As part of the compromise between business and labor, the North Carolina workers’ compensation law provides that the injured employee may not sue his employer in court nor is the injured worker entitled to a trial by jury.
In a court of law, the injured party is entitled to a full recovery for their injuries. This recovery would include an amount for pain and suffering and all other elements of actual damage suffered by an innocent victim. The injured worker does not have this right.
In a NC workers’ comp claim, which can only be made through the North Carolina Industrial Commission, benefits are strictly limited to the elements of damage discussed in Brent Adams' book How to Get Top Dollars for Your Workers' Compensation Claim.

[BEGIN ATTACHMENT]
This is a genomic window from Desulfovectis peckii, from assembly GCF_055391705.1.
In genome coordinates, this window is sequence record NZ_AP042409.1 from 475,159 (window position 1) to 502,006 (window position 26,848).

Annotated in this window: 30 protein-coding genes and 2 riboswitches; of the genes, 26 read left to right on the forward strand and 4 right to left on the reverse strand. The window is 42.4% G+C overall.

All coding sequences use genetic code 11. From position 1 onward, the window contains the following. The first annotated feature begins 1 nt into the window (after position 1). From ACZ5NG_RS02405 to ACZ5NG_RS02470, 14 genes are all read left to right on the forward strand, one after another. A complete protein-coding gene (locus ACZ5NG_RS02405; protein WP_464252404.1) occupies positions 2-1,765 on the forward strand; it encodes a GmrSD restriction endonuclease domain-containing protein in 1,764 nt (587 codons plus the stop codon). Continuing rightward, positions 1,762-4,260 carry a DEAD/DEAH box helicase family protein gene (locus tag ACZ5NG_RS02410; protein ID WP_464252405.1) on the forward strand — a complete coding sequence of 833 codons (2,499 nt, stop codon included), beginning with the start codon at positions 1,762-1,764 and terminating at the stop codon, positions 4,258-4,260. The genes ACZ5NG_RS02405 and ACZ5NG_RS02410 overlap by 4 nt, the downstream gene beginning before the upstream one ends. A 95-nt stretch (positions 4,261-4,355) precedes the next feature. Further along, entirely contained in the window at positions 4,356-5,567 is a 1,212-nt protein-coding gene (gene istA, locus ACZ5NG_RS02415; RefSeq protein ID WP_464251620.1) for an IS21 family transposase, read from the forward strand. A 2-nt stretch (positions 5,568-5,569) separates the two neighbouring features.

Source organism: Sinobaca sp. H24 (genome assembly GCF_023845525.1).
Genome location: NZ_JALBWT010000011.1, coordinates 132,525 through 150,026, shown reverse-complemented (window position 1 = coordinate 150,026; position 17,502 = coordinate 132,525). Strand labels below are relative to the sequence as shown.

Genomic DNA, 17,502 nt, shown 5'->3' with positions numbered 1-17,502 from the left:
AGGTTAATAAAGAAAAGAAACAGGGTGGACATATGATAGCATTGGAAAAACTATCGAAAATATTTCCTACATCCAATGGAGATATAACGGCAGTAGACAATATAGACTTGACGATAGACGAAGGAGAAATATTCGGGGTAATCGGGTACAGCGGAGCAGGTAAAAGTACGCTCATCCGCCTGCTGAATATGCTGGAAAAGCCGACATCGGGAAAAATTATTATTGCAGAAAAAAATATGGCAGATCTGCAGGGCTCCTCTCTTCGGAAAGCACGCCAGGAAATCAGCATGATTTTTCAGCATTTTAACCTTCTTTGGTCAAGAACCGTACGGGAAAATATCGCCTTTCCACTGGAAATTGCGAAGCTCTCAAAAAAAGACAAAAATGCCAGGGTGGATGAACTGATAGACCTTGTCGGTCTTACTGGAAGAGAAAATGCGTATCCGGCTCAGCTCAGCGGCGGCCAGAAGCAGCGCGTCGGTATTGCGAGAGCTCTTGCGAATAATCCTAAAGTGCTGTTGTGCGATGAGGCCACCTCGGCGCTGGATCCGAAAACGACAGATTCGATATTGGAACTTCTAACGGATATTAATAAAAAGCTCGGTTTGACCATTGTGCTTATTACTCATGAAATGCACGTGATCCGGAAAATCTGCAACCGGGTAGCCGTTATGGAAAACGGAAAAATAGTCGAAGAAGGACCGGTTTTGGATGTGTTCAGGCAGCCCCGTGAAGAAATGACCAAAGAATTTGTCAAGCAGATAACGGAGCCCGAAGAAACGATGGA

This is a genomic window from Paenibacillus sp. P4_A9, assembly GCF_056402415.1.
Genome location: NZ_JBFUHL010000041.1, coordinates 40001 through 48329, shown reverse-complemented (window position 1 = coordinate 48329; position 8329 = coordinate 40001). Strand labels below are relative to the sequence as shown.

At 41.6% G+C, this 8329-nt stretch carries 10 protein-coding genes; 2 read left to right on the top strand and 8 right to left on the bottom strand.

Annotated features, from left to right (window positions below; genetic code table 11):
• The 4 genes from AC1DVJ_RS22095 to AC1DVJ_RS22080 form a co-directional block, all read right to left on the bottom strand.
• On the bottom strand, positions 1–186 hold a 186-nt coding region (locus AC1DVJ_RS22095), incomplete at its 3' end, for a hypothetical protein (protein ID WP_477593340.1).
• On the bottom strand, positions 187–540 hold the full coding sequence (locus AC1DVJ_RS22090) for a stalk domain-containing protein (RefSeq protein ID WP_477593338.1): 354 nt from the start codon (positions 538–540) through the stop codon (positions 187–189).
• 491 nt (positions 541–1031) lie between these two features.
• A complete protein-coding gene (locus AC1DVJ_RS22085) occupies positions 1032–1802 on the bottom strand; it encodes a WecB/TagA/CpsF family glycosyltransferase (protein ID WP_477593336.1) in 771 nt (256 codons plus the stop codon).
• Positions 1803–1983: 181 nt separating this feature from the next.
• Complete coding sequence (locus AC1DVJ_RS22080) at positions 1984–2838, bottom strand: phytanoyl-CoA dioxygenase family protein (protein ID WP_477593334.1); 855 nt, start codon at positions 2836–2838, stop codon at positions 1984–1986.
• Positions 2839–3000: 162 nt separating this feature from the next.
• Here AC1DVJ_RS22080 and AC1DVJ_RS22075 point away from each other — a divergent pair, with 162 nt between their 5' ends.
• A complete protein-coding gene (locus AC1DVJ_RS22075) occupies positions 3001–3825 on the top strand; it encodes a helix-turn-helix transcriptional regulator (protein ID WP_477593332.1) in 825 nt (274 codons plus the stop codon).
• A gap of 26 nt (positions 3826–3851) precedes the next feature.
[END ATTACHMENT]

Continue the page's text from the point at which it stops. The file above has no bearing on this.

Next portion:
There is a very narrow exception to this rule, which only arises when the employer requires the employee to do work that is so dangerous that it is substantially certain in advance to cause the employee serious injury or death. However, the application of this exception is very rare.
This same rule prohibits all suits against co-employees for conduct resulting in an on the job injury. The exclusive remedy is through the workers’ compensation law.
The trade-off for the injured worker is that he or she is not required to show that someone else was at fault in causing the injury. Negligence does not have to be established. The worker can recover full workers’ compensation benefits even if they were exclusively at fault in causing the injury.